Saturday, March 14, 2015

knittedknockersusa.com New Look Same Mission



Knitted Knockers Charities, Inc (a 501 (c)(3)) is now using knittedknockersusa.com.

If you need Knitted Knockers or would like to help make them click here.

Knitted Knockers Charities mission is:

Help raise awareness around the world that "knitted knockers" are a light comfortable prosthetic alternative for mastectomy survivors. 

Organize, educate, support and encourage volunteers and groups to make and donate "knitted knockers" to Knitted Knockers Charities (knittedknockersusa.com).

Prepare, package and distribute free "knitted knockers" to breast cancer survivors.

Encourage communities and groups around the world to reach out and help women after breast cancer. 
Our HOPE is that "knitted knockers" can help women regain their confidence and sense of self after a mastectomy by putting a little "giggle" back in their life.

Saturday, February 14, 2015

Happy Valentines Day!

Happy Valentines Day!!





“First best is falling in love. Second best is being in love. Least best is falling out of love. But any of it is better than never having been in love.”
Maya Angelou

“Love does not consist of gazing at each other, but in looking outward together in the same direction.”
Antoine de Saint-Exupery

“Love is that condition in the human spirit so profound that it empowers us to develop courage; to trust that courage and build bridges with it;
to trust those bridges and cross over them so we can attempt to reach each other.”

Maya Angelou

“There are all kinds of love in this world but never the same love twice.”
F. Scott Fitzgerald

“To those who have given up on love: I say, ‘Trust life a little bit.’”
Maya Angelou

“You don’t love someone for their looks, or their clothes, or for their fancy car, but because they sing a song only you can hear.”
Oscar Wilde

“True, that he’s no Prince Charming, but there’s something in him that I simply didn’t see.” — Princess Belle (”There’s Something There”)

"How do you spell love?” — Piglet
“You don’t spell love. You feel it.” — Winnie the Pooh

“I’d rather die tomorrow than live a hundred years without knowing you.” — John Smith

“You’re the best thing I never knew I needed. So now it’s so clear I need you here always.” — (”Never Knew I Needed”)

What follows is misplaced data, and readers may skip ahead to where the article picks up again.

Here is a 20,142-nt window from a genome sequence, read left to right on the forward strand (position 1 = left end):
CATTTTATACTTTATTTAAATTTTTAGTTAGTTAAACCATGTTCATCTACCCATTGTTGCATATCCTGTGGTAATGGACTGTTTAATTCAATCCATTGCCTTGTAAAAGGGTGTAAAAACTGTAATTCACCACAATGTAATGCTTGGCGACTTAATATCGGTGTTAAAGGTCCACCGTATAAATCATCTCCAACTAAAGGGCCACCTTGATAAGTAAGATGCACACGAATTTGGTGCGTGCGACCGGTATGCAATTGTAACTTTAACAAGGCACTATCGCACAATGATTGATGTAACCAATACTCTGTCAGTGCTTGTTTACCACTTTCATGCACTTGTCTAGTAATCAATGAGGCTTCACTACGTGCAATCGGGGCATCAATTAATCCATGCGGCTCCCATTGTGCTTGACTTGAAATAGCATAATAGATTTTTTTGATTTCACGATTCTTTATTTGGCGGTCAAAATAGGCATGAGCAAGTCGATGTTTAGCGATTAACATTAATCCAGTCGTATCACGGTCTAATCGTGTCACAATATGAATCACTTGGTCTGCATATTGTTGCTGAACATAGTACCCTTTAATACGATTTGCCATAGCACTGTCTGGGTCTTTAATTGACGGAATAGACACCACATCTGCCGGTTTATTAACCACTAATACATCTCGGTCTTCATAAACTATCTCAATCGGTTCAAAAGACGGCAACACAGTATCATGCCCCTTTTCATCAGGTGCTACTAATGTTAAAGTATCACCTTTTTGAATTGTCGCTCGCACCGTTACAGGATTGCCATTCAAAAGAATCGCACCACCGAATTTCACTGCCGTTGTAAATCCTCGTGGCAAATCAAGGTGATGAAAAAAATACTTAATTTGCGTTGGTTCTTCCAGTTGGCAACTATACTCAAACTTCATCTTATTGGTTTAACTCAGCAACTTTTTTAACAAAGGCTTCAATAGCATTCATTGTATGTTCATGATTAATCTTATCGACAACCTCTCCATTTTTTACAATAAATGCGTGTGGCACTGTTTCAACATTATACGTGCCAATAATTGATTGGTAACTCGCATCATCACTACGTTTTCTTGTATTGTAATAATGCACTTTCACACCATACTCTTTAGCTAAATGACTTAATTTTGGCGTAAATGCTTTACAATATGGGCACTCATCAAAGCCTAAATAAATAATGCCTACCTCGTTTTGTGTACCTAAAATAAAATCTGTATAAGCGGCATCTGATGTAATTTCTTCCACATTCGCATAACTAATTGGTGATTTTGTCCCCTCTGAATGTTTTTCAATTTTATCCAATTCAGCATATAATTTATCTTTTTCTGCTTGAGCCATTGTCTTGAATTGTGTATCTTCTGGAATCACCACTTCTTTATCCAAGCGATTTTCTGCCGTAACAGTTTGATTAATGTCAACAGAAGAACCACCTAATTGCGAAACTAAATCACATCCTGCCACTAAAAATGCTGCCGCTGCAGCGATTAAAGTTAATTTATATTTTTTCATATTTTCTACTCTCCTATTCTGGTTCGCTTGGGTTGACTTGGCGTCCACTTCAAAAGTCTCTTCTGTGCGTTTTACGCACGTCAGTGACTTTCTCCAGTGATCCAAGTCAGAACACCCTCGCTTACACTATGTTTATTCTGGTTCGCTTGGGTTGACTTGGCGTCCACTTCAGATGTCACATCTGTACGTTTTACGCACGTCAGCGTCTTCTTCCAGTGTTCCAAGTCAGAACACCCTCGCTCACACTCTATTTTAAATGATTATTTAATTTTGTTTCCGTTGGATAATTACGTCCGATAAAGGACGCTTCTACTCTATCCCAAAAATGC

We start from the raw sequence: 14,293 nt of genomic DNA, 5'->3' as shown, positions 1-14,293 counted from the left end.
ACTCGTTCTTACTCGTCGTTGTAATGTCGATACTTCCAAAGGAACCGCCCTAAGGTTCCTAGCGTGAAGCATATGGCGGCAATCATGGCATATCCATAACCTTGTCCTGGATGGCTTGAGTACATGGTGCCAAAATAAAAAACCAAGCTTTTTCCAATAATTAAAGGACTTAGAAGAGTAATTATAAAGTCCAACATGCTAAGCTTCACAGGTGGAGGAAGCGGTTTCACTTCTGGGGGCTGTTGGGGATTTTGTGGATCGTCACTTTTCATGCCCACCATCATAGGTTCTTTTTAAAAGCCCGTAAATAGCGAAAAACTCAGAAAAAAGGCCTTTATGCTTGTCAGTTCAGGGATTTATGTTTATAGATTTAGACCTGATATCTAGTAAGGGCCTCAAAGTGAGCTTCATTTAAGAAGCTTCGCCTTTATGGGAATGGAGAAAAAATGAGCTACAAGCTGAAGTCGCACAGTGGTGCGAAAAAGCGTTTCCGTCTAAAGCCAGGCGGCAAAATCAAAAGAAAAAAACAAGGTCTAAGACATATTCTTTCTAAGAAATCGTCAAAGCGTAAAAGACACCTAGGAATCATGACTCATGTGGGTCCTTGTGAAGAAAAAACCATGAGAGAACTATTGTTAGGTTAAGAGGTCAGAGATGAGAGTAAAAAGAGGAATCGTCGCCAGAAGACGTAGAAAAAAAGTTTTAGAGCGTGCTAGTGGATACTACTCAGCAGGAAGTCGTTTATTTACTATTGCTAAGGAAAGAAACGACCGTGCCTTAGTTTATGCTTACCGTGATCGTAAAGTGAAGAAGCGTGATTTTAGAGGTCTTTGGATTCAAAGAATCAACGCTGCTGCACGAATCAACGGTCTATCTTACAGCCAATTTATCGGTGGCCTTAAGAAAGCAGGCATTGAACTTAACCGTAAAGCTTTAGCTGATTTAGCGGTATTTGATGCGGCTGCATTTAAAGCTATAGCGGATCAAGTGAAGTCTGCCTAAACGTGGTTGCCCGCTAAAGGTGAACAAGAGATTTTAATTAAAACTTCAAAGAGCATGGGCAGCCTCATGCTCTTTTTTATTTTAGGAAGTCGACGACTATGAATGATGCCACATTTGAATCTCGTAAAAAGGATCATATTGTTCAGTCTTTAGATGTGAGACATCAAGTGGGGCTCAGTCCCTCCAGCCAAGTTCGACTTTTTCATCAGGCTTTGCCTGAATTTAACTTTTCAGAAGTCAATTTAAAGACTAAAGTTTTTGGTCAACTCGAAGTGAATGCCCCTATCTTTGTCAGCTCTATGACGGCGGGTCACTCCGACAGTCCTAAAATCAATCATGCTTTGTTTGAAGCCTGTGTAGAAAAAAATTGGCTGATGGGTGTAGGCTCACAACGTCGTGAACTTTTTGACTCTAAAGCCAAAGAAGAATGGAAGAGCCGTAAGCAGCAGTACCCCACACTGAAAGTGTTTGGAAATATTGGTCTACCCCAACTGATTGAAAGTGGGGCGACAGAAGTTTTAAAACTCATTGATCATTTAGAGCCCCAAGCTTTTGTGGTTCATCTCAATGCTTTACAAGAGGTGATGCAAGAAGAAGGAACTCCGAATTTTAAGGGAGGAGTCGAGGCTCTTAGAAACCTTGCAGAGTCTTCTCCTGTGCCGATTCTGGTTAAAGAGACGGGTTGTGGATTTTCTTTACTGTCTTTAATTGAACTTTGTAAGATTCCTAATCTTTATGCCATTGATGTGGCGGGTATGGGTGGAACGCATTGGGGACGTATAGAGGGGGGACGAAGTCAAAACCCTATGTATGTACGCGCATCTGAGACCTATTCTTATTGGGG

“When I look at you, I can feel it. I look at you, and I’m home.” — Dory

“You are my greatest adventure.” — Mr. Incredible





Wednesday, December 24, 2014

Merry Christmas Eve!

Twas the night before Christmas and all around me

There was unfinished knitting not under the tree.
The stockings weren't hung by the chimney with care
’Cause the heels and the toes had not a stitch there.

The children were nestled all snug in their beds.
But I had not finished the caps for their heads.
Dad was asleep—he was no help at all.
And the sweater for him was six sized too small.

When out on the lawn there arose such a clatter,
I put down my needles to see what was the matter.
Away to the window I flew like a flash.
Tripped over my yarn and fell down in my stash.
The tangle of yarn that lay deep as the snow
Reminded me how far I still had to go.
When out on the lawn I heard such a noise,

I was sure it would wake up both Dad and the boys.
And although I was tired and my brain a bit thick,
I knew in a moment it must be St Nic.
Yet what I heard left me very perplex-ed
For nothing I heard was what I expect-ed.

"Move Rowan! Move Cascade! Move Between-the Colors and Clover!
Move Dyelicious! Move Spud Chloe! Move Noro! Move over!
Shepards Wool, don’t circle around, just stand there in line.


Pay attention you sheep and you’ll work out just fine!
I know this is hard, as it’s just your first year,
But I’d hate to go back to 8 tiny reindeer."
I peered over the sill.  What I saw was amazing!
Eight wooly sheep on my lawn all a-grazing!

And then in a twinkle, I heard at the door
Santa’s big boots stomping on the porch floor.
I rose from my knees and got back on my feet.
As I turned around, St Nic I did meet.
He was dressed all in wool from his head to his toe
And his clothes were hand knit from above to below.
A bright Fair Isle sweater he wore on his back,


And his toys were all stuffed in an Crocheted Market Bag / sack.
His hat was a wonder of bobbles and lace,
A beautiful frame for his rosy red face.
The scarf on his neck could have stretched for a mile,
And the socks peeking over his boots were Argyle.
On the back of his mitts was an intricate cable.
And suddenly on one I spotted a small label:
"S.C." in duplicate on the cuff.

So I asked, "Hey, Nic, did YOU knit all this stuff?"
He proudly replied, "Ho, ho, ho, yes I did.
I learned how to knit when I was a kid."
He was chubby and plump, a well-dressed old man,
And I laughed to myself, for I’d thought up a plan.
  
I flashed him a grin and jumped up in the air,
And the next thing he knew, he was tied to a chair.


He spoke not a word, but looked down in his lap
Where I had laid my needles and yarn for a cap.
He began then to knit, first one cap then two.


For the first time I thought I might really get through.
He put heels in the stockings and toes in some socks,
While I sat back drinking a hard cider on the rocks.
Quickly like magic his needles they flew,
Good Grief! He was finished by two!


He sprang for his sleigh when I let him go free,
And over his shoulder he looked back at me.
I heard him explain as he sailed past the moon,
"Next year, start your knitting sometime around JUNE!"


By Nancy Massaroni / Edited by Fred




Merry Christmas to all, and to all a good night!

Terry, Fred, Aaron, Amanda, Allari, Candy, Krysten, Erin, Lori, Janeen, Leslie, Katie, Marla, Tiffany, Angela, Cynthia